5 Lessons I Learned From Church Planting

All first-time planters underestimate the cost, weight and energy required to plant a church.

Every church planter I have met has their five screw-ups (or should I say 100?), and I listened and took note of every one of them. Thankfully, I’ve learned from my own mistakes but also attribute a lot of Veritas Community Church’s health to the helpful wisdom I received and applied.

Take these five as just starters, and I pray you will be able to learn from them.

1. Prepare to Sacrifice

All first-time planters underestimate the weight, cost and energy required to plant a church.

You might see the “successful” planter and think, I can do what they did, but really you have no idea what weighty work it took to get them there. You will feel the loneliness more than imagined. You will feel the tiredness more than you thought possible. You will feel the edges chipped away more than you would like.

Planting requires a lot from you and your family. Though you will never be able to truly get it until you are in the thick of it, prepare for this as much as you can!

2. Develop Leaders Slowly

Every church planter has a story of a leader gone rogue. I might be the exception, but I learned time always reveals deep issues.

You must learn to be OK with calling someone to leadership without giving them huge titles like “elder” or “deacon.” Getting a team of leaders around you is so vital, but some issues take time to bubble to the surface. A leader may seem like God’s special gift to you, until time sets in and they feel comfortable taking over your church.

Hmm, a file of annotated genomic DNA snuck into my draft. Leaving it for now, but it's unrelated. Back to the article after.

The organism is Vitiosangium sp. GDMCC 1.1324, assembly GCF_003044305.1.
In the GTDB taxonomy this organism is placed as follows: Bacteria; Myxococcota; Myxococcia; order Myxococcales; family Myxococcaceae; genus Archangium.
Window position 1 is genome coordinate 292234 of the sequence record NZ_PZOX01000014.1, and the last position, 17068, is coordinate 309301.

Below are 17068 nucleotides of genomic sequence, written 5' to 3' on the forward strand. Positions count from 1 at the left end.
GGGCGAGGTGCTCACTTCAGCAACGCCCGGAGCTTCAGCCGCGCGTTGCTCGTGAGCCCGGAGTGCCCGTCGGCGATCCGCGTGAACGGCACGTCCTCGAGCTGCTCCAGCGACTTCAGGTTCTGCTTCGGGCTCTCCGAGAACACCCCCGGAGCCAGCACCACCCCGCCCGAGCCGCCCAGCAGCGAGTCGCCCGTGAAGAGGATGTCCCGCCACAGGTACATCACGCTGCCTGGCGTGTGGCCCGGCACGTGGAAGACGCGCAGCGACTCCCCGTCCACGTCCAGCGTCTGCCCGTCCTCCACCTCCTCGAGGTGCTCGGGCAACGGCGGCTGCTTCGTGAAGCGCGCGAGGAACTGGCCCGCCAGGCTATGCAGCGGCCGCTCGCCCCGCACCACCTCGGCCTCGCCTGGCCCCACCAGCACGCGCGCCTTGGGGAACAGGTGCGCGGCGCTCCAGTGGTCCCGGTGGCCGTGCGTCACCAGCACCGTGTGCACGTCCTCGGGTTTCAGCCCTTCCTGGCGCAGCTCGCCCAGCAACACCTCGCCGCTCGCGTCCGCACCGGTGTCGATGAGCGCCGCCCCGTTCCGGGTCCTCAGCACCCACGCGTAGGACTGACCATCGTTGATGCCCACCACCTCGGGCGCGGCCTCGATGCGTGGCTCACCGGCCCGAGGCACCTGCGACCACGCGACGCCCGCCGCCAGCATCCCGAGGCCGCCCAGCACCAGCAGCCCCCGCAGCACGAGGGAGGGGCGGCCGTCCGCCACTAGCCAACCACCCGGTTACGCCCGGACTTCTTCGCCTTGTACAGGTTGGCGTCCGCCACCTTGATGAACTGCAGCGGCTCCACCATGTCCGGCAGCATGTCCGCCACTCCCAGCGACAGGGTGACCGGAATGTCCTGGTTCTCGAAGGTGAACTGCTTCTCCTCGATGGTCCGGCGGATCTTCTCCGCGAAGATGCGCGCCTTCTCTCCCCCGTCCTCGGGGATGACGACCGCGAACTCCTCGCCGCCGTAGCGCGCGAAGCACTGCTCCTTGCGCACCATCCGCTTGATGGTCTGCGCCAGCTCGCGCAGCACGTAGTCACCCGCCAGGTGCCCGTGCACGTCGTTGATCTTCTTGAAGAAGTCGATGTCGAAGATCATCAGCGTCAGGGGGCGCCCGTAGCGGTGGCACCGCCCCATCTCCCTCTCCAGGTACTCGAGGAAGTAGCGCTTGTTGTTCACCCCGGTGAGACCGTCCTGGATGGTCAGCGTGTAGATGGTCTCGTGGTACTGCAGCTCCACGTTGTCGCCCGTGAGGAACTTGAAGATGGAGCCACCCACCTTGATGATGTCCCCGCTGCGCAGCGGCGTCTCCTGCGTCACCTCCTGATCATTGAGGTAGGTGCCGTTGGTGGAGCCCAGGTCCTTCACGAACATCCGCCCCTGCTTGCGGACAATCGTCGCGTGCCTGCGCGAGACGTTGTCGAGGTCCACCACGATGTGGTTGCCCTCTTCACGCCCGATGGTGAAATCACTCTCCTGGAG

3. Get Wisdom

Coaching, mentoring, discipleship, whatever you want to call it—you need outside input. Not just the buddies you went to college or seminary with but some experienced and wiser leaders.

As a church planter, you often have no elder board or leadership to hide behind, so having strong coaching can keep things moving even when pot holes come.

4. Talk About Money

Most pastors don’t like to talk about money to their congregation, especially when there are only eight of you. It is important to cultivate generosity from day one, and that means both from your people and your church’s budget.

5. Write Things Down

Finally, it is so important to take some time to actually write down what you are doing and giving to vision. Putting things in writing helps you as the planter to organize your thoughts, but it also helps your people feel like you are prepared. Write down what you do to disciple people, write down why you baptize and why you think membership is important. These writings take time but end up saving you time in the end.

Nick Nye, the visionary and founder behind Veritas Community Church, currently serves Veritas as the lead pastor. He and his wife, Brittany, have three daughters, Viola, Charlotte and Simone, and reside in Columbus, Ohio.

1 Comment

  1. As the daughter of a church planter, I can say these are spot on. One thing my dad is doing is elder training. He has a co-elder who is the teaching pastor. God also recently brought a godly man who is now an elder-in-training. For the next year they are meeting with him at least once a week to go over things such as doctrine and the vision of the church before he is given the authority of an elder.

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